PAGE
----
The second biggest tip about photographing people underwater is lens selection. You want your pool to be as clear as possible. The more water between you and your subject, the more particles you have to clone out later and the more contrast you will need to add. So, a wider, sharp lens is a must – which is why I typically shoot at least as wide as 35mm.

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Alyssa used a Canon 5D Mark II in Ikelite housing with a Canon 17-40 F/4 L lens to capture these images.

Alyssa Campbell is a Phoenix, AZ Wedding, Senior & Underwater Portrait photographer.

Click here to see more tips on Client Personality.

 

 

*Please note: some of the links in this post are affiliate links, and don’t affect you as the buyer but do help support us and keep this site free for everyone.

Personal Family Lifestyle Portraits

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Today’s feature is from Nate and Amanda Howard.

Nate and Amanda say:

“The shoot took place in the families home in Chicago. It is filled with their traditions and what home means to them. And for them, that’s snuggling and playing in their bed, sharing lunch together, quiet moments in their space and sweet little giggles echoing through their walls.

Our hope with this session, and all of our family sessions, is that we capture all the senses. That they can look back on these images someday and remember how they felt. Remember how their house smelled. Remember how the giggles sounded. We want their favorite day-to-day traditions and spaces to be documented for them to look back on someday.”

Nate and Amanda’s Photography Tip:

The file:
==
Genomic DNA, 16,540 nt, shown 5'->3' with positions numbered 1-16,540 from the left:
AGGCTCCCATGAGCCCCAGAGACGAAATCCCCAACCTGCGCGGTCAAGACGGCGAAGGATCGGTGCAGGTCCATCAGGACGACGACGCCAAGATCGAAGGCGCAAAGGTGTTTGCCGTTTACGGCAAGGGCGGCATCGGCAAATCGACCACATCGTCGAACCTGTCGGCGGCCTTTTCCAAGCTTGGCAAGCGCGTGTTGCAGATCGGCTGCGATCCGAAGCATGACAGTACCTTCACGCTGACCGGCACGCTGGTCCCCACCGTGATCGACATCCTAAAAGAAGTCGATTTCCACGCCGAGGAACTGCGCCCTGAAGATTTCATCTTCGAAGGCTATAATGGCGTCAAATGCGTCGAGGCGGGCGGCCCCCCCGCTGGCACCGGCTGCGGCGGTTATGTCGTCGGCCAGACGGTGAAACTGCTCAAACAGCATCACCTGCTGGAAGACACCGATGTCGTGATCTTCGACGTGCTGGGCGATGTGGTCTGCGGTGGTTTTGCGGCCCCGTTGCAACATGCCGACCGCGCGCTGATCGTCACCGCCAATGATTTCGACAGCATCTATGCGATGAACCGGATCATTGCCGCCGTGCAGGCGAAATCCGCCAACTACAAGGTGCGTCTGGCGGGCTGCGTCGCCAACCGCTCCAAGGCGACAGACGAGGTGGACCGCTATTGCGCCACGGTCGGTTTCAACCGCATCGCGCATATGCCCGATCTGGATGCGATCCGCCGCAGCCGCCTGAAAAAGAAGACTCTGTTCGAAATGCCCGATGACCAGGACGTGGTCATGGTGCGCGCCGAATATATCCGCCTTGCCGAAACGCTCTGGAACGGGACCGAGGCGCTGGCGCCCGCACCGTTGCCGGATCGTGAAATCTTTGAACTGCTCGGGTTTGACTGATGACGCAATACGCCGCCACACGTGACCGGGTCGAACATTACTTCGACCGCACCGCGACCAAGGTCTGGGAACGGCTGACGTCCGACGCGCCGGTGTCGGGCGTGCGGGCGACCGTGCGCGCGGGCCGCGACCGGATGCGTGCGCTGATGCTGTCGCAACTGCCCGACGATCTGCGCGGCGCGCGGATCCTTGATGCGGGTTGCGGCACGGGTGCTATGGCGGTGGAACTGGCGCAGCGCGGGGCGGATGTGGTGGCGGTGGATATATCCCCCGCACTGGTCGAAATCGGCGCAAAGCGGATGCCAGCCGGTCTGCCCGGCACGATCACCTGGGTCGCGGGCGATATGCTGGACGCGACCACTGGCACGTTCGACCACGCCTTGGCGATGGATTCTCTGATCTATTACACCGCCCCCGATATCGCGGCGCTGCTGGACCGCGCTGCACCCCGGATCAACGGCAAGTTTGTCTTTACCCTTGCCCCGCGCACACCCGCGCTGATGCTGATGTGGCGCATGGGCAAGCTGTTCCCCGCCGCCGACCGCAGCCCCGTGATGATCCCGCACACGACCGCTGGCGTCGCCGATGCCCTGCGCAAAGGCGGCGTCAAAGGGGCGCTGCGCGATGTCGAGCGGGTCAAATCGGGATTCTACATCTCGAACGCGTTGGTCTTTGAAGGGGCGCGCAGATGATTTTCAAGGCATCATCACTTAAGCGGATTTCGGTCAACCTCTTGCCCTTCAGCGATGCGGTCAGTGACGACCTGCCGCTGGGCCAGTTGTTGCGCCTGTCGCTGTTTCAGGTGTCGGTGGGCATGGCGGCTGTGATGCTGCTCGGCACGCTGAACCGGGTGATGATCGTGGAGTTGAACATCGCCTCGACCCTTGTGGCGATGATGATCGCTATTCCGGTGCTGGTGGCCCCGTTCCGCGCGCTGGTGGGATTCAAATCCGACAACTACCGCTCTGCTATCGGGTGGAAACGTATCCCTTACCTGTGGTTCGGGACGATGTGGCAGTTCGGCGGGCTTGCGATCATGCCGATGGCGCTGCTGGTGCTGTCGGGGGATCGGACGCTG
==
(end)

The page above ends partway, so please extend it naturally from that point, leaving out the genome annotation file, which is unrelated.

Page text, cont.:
We primarily focus on telling stories of families’ real life and love and try to include day-to-day traditions and favorite places. We don’t ever pose our families because we want to capture the emotion, movement, and messiness of real life. To achieve this, we try really hard to get to know our families before we shoot with them.

We want to learn about the nitty gritty of who they are and what matters most to them because 20 years from now, they are going to care a lot less about having pretty pictures of themselves sitting in a perfect formation at the park. They are going to care a lot more about having memories captured at their favorite place to spend time together.

They are going to care about bare feet running across kitchen floors while making chocolate chip cookies and eating sugar straight out of the bag. They are going to care about snuggling in bed with messy hair. They are going to care about their child’s favorite, ratty t-shirt. They are going to care about laughter, tears, and capturing how they felt at this stage of their life.

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Nate and Amanda used a Canon 5d MKII with a Sigma 35mm f/1.4 lens and a Canon 24-70mm f/2.8 lens to capture these images.

Nate and Amanda Howard travel nationwide as Wedding and Family Portrait photographers.

Click here to see more tips on Client Relations and Client Personality.


Leaving clients with life-long keepsakes is a wonderful thing, and one of the best ways to do that is with prints and albums. If you’re not super familiar with creating your own albums, don’t worry – there’s plenty of info out there to get you started.

 

 

*Please note: some of the links in this post are affiliate links, and don’t affect you as the buyer but do help support us and keep this site free for everyone.

5 Tips for Bringing Out Romance in an Engagement Session

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Today’s feature is from Miranda Zynda-Kneeland.

Miranda says:

Angie and Dave had a beautiful evening for their engagement session! We had a lovely time making our way through the gardens, witnessing a woodpecker work its magic on a tree, and discovering a couple of really unique trees along the way.

The two of them have been a couple for over a decade, and we’re excited to have the honor of being their engagement and wedding photographers.”